Skip to content

The Development of Postural Strategies Necessary for Dynamic Activities

The ability to respond to dynamic challenges to postural equilibrium during running tasks underlies many skills needed for successful participation in childhood activities as it enables individuals to appropriately change direction and speed in response to task demands.  An understanding of the processes that constrain and drive acquisition of postural strategies needed for participation in physical activity can inform the creation of interventions aimed at facilitating the acquisition of mature movement patterns.  The current literature in this area is limited to the development of postural strategies for balance, gait termination and obstacle avoidance and has not considered dynamic tasks needed for participation in physical activities.

These studies used a running gait termination paradigm to quantify differences in postural strategies in typically developing pre-pubertal children ages 7-12 and to compare these strategies to those employed by young adults.  Three-dimensional motion analysis, force platforms and electromyography will be used to characterize the strategies individuals used to decelerate from a run.  Strategies will be compared between children and to young adults (20-35yrs).  Differences between groups highlighted the development of more mature postural strategies to control whole body momentum with age.  This study expanded the body of work examining the maturation of postural strategies and data collected in a previous NIH study (#1R01HD046663-01).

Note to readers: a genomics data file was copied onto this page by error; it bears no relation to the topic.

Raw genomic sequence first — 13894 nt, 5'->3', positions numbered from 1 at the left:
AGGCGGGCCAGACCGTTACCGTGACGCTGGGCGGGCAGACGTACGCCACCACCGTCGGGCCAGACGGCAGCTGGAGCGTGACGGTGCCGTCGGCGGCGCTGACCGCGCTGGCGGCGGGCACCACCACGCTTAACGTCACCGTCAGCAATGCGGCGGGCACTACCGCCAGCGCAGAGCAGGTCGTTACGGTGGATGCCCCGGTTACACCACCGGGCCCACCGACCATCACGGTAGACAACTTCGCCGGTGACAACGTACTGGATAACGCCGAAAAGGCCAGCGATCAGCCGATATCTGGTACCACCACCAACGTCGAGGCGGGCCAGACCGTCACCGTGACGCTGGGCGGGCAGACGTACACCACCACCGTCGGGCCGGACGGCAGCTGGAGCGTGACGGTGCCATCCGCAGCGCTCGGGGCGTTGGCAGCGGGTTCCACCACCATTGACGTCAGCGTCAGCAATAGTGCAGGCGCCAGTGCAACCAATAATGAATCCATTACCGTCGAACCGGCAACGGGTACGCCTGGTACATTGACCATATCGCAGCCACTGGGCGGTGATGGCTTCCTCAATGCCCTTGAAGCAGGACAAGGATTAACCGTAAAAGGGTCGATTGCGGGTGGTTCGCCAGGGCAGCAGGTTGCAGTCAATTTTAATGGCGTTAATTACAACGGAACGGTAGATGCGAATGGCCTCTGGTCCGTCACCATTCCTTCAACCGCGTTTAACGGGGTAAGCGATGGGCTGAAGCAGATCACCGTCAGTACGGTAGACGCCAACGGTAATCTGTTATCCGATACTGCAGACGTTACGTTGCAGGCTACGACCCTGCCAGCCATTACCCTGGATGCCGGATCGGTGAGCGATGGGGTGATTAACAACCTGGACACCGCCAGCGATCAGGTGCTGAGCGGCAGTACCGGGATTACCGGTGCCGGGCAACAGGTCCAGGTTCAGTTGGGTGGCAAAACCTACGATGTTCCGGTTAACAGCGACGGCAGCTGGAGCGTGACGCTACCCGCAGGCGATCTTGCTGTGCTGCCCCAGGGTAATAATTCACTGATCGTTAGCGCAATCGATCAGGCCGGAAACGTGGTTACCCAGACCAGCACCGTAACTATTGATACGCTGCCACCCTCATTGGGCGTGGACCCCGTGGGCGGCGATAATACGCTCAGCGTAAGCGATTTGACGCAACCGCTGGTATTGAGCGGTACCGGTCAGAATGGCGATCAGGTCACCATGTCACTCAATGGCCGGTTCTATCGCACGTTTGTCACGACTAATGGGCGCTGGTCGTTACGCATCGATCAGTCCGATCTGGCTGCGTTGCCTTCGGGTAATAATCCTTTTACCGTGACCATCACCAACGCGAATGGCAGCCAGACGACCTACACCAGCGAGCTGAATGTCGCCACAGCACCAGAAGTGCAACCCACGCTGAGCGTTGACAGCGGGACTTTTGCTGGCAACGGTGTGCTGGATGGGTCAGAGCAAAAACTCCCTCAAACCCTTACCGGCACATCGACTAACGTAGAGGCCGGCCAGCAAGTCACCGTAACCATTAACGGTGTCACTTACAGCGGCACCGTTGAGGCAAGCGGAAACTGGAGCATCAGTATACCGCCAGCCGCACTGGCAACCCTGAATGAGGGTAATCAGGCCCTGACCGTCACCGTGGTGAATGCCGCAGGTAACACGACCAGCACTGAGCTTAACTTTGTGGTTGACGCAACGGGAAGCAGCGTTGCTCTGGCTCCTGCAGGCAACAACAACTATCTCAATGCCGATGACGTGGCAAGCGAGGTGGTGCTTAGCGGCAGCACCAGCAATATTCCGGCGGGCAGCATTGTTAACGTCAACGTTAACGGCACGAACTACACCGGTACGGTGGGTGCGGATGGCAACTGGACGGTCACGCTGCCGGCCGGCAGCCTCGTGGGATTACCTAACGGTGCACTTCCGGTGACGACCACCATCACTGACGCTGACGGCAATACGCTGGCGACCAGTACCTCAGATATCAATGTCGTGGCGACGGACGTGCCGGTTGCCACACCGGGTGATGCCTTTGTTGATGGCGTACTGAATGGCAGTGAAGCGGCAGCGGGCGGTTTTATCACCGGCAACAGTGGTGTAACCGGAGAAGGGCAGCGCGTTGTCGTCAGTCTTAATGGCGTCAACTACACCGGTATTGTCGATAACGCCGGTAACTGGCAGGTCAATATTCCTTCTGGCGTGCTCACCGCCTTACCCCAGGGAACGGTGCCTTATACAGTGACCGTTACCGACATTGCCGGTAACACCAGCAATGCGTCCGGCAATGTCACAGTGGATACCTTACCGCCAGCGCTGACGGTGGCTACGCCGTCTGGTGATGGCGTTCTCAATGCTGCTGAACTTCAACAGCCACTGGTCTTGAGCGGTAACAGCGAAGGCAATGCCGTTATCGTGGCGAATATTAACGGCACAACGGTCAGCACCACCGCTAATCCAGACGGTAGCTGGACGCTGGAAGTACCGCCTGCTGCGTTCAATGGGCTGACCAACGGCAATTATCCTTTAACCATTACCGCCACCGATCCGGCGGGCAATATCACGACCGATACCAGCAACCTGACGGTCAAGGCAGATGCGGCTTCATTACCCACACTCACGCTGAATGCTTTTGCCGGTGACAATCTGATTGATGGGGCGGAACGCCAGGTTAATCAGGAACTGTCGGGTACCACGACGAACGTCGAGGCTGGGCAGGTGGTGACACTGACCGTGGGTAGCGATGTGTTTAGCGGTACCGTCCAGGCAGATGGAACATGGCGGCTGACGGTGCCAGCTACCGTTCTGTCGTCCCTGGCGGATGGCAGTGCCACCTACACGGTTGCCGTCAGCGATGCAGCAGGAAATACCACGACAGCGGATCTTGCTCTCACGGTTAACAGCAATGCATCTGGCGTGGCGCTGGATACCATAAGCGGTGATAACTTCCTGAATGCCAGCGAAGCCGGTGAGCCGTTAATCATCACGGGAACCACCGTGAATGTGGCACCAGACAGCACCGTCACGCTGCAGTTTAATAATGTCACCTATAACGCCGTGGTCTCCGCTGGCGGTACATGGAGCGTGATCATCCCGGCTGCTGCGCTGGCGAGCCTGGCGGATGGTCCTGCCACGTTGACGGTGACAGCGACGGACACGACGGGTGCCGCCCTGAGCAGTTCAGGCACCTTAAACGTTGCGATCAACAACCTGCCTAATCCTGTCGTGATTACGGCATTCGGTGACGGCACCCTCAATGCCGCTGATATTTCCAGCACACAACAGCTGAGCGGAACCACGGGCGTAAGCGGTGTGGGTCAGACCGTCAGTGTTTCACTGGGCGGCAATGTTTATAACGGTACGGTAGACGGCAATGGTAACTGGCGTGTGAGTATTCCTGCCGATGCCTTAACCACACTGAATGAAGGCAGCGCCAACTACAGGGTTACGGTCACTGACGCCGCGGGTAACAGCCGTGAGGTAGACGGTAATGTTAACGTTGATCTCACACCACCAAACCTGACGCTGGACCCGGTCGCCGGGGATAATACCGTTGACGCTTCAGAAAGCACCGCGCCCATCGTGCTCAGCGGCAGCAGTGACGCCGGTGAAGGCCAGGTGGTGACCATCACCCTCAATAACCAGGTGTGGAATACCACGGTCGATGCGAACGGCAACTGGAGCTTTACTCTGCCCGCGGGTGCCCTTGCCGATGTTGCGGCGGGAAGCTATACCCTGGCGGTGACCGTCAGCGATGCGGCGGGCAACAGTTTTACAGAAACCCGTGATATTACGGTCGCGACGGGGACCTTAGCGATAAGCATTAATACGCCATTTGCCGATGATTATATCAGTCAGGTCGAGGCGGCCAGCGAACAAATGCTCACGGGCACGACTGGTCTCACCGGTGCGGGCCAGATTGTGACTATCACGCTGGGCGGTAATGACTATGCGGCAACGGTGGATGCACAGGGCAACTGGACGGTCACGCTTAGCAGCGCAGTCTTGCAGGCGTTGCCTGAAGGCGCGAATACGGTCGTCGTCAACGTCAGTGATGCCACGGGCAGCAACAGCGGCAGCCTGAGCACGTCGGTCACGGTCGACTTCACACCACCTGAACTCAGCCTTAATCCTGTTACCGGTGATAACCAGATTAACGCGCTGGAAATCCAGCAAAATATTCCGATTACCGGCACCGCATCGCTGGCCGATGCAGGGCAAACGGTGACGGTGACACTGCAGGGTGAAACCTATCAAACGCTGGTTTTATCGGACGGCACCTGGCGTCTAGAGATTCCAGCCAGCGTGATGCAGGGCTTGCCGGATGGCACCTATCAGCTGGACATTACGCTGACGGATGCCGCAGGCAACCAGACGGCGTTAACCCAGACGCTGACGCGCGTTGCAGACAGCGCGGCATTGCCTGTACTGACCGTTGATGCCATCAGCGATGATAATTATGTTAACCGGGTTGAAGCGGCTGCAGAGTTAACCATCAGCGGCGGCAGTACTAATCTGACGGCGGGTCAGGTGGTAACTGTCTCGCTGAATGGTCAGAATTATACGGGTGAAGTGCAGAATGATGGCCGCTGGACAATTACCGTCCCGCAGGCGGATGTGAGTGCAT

Related publications:

Cesar GM, Lewthwaite R, Sigward SM. Effect of Practice on the Control of Whole-Body Momentum in Active Children and Adults. Journal of Motor Learning and Development. 6 (1) 185-196: 2018

Cesar GM and Sigward SM. Predictors for Dynamic Stability during Running Gait Termination: A comparison between adults and children.  Human Movement Science, 48:37-43, 2016

Cesar GM, Sigward SM. Dynamic stability during running gait termination: Differences in strategies between children and adults to control forward momentum. Human Movement Science, 43:138-145, 2015

Funding: Zumberge Fund Individual Grant ($27,000); North American Society for Psychology of Sports and Physical Activity (NASPSPA) ($2,000)